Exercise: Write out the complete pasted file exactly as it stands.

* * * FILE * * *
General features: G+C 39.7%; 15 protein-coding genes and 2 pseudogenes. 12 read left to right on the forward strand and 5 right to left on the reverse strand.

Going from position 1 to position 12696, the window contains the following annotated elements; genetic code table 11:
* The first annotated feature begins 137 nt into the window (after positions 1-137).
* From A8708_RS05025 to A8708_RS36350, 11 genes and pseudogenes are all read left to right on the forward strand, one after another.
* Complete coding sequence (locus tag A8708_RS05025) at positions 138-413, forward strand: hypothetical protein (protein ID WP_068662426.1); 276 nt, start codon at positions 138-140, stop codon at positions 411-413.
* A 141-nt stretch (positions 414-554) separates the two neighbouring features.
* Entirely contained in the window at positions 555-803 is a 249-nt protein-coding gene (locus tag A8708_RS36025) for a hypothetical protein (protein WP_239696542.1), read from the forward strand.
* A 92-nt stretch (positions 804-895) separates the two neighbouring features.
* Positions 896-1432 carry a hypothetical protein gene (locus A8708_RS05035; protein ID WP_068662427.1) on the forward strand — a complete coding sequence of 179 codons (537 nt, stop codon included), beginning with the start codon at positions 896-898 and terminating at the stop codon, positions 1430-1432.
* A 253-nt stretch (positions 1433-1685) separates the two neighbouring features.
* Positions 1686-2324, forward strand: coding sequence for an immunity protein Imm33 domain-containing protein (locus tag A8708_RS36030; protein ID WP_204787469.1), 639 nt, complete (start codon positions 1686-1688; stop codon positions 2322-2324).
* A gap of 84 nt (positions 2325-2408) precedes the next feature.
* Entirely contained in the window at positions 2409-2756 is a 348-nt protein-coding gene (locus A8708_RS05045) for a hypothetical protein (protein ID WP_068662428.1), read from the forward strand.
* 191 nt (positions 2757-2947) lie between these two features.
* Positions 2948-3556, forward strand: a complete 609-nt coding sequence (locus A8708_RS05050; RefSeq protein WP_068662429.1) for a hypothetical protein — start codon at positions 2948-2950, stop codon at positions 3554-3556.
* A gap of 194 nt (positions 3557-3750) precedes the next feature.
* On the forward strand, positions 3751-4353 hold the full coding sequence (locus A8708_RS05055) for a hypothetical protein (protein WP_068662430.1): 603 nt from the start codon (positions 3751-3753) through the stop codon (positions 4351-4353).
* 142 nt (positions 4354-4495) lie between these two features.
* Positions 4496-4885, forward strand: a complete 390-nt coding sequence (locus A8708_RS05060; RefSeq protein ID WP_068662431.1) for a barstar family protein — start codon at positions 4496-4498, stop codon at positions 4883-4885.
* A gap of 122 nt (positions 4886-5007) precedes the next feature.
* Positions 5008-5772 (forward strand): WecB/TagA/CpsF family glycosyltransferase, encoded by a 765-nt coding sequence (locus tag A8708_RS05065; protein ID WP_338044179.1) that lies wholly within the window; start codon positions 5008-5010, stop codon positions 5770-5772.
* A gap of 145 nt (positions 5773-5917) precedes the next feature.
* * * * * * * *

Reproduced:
General features: G+C 39.7%; 15 protein-coding genes and 2 pseudogenes. 12 read left to right on the forward strand and 5 right to left on the reverse strand.

Going from position 1 to position 12696, the window contains the following annotated elements; genetic code table 11:
* The first annotated feature begins 137 nt into the window (after positions 1-137).
* From A8708_RS05025 to A8708_RS36350, 11 genes and pseudogenes are all read left to right on the forward strand, one after another.
* Complete coding sequence (locus tag A8708_RS05025) at positions 138-413, forward strand: hypothetical protein (protein ID WP_068662426.1); 276 nt, start codon at positions 138-140, stop codon at positions 411-413.
* A 141-nt stretch (positions 414-554) separates the two neighbouring features.
* Entirely contained in the window at positions 555-803 is a 249-nt protein-coding gene (locus tag A8708_RS36025) for a hypothetical protein (protein WP_239696542.1), read from the forward strand.
* A 92-nt stretch (positions 804-895) separates the two neighbouring features.
* Positions 896-1432 carry a hypothetical protein gene (locus A8708_RS05035; protein ID WP_068662427.1) on the forward strand — a complete coding sequence of 179 codons (537 nt, stop codon included), beginning with the start codon at positions 896-898 and terminating at the stop codon, positions 1430-1432.
* A 253-nt stretch (positions 1433-1685) separates the two neighbouring features.
* Positions 1686-2324, forward strand: coding sequence for an immunity protein Imm33 domain-containing protein (locus tag A8708_RS36030; protein ID WP_204787469.1), 639 nt, complete (start codon positions 1686-1688; stop codon positions 2322-2324).
* A gap of 84 nt (positions 2325-2408) precedes the next feature.
* Entirely contained in the window at positions 2409-2756 is a 348-nt protein-coding gene (locus A8708_RS05045) for a hypothetical protein (protein ID WP_068662428.1), read from the forward strand.
* 191 nt (positions 2757-2947) lie between these two features.
* Positions 2948-3556, forward strand: a complete 609-nt coding sequence (locus A8708_RS05050; RefSeq protein WP_068662429.1) for a hypothetical protein — start codon at positions 2948-2950, stop codon at positions 3554-3556.
* A gap of 194 nt (positions 3557-3750) precedes the next feature.
* On the forward strand, positions 3751-4353 hold the full coding sequence (locus A8708_RS05055) for a hypothetical protein (protein WP_068662430.1): 603 nt from the start codon (positions 3751-3753) through the stop codon (positions 4351-4353).
* 142 nt (positions 4354-4495) lie between these two features.
* Positions 4496-4885, forward strand: a complete 390-nt coding sequence (locus A8708_RS05060; RefSeq protein ID WP_068662431.1) for a barstar family protein — start codon at positions 4496-4498, stop codon at positions 4883-4885.
* A gap of 122 nt (positions 4886-5007) precedes the next feature.
* Positions 5008-5772 (forward strand): WecB/TagA/CpsF family glycosyltransferase, encoded by a 765-nt coding sequence (locus tag A8708_RS05065; protein ID WP_338044179.1) that lies wholly within the window; start codon positions 5008-5010, stop codon positions 5770-5772.
* A gap of 145 nt (positions 5773-5917) precedes the next feature.